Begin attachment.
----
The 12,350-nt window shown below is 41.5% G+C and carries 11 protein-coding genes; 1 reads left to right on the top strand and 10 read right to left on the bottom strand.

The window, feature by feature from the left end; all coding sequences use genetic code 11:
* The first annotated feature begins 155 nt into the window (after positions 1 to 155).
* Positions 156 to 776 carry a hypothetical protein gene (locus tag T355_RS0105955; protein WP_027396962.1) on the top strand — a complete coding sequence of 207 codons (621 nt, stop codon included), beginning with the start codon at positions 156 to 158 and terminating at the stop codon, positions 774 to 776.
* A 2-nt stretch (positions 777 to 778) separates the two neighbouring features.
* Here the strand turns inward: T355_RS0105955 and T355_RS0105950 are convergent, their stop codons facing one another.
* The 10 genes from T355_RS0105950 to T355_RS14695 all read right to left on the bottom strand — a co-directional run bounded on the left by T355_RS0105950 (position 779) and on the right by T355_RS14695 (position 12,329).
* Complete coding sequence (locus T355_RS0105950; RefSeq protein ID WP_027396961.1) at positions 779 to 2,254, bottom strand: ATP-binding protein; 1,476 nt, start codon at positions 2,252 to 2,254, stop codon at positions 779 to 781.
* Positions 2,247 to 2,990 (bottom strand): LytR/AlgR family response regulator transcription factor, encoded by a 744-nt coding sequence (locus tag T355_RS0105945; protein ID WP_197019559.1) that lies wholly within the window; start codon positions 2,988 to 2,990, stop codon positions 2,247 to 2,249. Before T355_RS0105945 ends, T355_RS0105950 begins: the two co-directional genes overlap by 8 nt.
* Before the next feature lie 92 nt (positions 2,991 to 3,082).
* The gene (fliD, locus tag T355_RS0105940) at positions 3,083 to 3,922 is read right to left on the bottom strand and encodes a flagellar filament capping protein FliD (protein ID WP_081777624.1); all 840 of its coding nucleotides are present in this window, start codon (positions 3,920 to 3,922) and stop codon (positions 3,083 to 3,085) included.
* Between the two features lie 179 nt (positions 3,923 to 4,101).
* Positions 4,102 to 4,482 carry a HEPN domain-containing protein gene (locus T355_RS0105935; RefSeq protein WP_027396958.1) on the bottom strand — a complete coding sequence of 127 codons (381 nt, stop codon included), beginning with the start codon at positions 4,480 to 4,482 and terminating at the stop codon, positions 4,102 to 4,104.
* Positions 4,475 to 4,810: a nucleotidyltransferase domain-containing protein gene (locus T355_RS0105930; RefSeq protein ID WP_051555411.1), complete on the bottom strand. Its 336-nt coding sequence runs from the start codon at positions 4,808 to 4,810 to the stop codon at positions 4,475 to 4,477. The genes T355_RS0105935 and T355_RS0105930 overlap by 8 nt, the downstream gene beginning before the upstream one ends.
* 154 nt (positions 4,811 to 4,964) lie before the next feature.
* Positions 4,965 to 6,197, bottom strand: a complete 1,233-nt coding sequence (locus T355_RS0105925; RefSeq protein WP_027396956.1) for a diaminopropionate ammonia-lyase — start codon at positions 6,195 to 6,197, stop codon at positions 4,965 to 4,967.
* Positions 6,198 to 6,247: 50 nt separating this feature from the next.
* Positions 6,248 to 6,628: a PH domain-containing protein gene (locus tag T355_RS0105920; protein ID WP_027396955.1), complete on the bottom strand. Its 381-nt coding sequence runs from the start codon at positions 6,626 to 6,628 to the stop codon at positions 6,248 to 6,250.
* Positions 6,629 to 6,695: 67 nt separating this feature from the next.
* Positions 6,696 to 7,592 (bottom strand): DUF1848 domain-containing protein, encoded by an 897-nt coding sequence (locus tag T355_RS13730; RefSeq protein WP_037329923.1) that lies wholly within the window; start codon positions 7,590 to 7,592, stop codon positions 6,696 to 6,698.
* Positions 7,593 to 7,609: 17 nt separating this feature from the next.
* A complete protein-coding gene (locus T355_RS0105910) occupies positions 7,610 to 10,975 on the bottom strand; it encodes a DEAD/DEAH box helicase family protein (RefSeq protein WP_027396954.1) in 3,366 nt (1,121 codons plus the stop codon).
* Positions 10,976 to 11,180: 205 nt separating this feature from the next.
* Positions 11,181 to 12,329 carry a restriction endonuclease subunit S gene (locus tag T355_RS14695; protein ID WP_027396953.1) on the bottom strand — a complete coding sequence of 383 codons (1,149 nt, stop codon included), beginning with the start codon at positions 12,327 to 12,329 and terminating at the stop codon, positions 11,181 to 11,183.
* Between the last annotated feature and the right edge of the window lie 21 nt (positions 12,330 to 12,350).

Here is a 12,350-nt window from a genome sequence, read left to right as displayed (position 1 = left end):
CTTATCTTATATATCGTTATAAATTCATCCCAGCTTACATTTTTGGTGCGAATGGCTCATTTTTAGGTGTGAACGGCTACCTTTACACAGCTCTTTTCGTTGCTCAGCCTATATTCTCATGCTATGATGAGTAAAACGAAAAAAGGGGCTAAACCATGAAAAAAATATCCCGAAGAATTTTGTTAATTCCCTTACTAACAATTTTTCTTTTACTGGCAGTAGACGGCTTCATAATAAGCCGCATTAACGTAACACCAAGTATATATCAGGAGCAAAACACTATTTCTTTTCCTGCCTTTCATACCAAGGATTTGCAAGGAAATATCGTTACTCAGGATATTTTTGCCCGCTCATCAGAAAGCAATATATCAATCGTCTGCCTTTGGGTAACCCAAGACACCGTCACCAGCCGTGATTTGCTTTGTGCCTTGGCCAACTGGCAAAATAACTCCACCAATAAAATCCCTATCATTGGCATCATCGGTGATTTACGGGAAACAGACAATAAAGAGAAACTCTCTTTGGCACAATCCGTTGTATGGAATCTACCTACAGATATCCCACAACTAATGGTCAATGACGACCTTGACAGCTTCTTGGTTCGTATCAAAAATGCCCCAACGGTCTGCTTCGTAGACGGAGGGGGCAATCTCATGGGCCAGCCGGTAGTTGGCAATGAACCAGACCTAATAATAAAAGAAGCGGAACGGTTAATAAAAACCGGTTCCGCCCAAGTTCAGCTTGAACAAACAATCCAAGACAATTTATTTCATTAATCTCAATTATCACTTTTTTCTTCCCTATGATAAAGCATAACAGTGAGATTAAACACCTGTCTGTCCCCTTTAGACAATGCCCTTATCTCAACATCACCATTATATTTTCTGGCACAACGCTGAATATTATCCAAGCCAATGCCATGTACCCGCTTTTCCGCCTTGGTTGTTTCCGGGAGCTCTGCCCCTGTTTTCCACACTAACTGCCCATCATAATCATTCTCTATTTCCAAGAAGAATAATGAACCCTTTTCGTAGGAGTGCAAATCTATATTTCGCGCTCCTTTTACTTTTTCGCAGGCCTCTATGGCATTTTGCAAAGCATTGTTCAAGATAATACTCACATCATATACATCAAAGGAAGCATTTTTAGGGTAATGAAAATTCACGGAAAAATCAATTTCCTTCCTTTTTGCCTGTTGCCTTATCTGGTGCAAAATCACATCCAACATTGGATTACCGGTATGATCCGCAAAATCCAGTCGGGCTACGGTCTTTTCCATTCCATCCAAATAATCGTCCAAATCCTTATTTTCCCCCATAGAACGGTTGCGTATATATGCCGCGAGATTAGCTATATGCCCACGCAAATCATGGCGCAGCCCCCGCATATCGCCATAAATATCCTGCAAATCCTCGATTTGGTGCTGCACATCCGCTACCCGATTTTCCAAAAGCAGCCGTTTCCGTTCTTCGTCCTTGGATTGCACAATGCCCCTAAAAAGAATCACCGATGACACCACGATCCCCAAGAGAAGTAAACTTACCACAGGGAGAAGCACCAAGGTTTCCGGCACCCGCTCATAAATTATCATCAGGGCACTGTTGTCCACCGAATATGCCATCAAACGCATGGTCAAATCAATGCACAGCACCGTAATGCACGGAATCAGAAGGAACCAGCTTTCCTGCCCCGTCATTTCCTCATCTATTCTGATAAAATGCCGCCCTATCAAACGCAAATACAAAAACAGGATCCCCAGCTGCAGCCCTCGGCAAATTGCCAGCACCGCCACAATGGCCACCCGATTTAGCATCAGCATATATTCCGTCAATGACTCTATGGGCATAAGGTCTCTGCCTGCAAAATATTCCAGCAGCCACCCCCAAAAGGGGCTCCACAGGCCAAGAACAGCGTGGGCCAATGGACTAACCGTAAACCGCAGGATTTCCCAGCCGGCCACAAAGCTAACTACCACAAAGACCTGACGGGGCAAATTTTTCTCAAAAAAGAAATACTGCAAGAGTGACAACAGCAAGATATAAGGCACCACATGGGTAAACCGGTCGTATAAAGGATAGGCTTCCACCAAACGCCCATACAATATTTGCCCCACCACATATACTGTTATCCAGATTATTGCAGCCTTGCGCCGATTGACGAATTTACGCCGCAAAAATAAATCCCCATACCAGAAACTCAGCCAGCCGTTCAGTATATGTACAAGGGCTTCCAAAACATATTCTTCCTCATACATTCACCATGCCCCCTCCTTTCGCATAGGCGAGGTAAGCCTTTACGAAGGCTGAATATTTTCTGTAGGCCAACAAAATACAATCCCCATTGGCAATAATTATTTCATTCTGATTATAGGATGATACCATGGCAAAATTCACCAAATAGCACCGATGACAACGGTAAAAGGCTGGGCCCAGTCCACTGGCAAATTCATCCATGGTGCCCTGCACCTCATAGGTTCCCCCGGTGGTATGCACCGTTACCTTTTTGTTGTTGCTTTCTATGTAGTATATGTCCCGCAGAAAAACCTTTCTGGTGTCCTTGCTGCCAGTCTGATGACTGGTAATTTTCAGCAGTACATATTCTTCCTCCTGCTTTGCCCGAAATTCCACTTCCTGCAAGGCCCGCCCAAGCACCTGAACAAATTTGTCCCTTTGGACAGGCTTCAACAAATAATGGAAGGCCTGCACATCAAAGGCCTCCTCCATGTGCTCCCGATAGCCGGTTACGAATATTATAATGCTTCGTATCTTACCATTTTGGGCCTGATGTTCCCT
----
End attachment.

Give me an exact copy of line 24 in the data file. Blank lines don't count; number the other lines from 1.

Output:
* Positions 11,181 to 12,329 carry a restriction endonuclease subunit S gene (locus tag T355_RS14695; protein ID WP_027396953.1) on the bottom strand — a complete coding sequence of 383 codons (1,149 nt, stop codon included), beginning with the start codon at positions 12,327 to 12,329 and terminating at the stop codon, positions 11,181 to 11,183.